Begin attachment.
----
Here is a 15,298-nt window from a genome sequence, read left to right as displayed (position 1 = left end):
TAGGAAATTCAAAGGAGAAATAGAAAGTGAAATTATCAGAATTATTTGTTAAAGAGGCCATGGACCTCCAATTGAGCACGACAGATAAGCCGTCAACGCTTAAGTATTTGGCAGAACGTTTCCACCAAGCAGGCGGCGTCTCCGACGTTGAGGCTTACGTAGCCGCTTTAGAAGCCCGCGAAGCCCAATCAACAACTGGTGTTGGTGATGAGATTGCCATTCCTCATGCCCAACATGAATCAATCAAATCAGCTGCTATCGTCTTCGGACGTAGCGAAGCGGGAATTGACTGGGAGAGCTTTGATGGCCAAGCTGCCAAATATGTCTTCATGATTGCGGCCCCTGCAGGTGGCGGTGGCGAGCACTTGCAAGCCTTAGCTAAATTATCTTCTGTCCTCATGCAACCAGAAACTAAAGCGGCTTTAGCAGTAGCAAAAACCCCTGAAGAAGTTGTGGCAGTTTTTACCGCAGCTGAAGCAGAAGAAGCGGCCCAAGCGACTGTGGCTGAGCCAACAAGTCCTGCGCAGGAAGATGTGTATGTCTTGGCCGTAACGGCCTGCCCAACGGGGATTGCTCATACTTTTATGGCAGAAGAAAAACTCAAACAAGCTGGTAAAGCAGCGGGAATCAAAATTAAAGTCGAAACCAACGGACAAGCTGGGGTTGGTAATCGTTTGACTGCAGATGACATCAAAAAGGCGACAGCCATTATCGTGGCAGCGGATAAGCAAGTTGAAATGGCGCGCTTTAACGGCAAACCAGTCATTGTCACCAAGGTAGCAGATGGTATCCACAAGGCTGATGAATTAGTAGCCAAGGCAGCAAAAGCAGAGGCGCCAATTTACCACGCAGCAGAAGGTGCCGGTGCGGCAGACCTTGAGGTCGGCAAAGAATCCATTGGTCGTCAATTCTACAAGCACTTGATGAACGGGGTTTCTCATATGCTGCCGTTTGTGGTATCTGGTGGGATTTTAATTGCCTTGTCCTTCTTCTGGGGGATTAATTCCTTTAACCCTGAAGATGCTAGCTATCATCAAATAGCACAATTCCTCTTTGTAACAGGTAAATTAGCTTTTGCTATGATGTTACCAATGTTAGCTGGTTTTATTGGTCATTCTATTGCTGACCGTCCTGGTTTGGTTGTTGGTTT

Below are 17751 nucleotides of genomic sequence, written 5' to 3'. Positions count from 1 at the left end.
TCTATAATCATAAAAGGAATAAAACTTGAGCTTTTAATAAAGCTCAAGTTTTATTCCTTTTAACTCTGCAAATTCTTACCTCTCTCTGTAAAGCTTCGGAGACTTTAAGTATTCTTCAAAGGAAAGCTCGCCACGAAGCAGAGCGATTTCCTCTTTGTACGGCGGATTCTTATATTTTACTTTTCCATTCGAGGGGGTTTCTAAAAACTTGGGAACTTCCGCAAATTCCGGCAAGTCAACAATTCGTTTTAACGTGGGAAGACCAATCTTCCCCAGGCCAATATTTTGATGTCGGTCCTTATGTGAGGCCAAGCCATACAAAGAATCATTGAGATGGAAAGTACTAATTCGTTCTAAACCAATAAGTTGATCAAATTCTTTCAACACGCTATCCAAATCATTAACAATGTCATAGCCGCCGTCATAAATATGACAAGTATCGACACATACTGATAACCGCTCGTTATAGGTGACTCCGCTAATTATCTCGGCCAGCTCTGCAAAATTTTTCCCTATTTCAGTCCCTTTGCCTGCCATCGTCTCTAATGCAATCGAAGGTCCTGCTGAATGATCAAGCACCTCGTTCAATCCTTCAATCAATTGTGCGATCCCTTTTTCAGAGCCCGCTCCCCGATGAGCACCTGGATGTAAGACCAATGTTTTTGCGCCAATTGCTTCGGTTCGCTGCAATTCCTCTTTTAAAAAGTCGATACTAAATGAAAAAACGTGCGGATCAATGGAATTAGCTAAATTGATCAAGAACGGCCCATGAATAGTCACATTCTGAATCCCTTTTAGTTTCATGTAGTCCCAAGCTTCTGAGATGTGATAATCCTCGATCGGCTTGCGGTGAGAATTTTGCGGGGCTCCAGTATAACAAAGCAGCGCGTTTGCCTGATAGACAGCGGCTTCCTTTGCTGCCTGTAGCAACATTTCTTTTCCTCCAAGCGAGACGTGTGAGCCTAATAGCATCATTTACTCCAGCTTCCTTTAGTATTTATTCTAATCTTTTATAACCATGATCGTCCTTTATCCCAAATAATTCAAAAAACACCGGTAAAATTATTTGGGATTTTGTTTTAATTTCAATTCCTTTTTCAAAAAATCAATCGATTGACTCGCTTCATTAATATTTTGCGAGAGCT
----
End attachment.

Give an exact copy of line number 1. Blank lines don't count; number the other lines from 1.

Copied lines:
Here is a 15,298-nt window from a genome sequence, read left to right as displayed (position 1 = left end):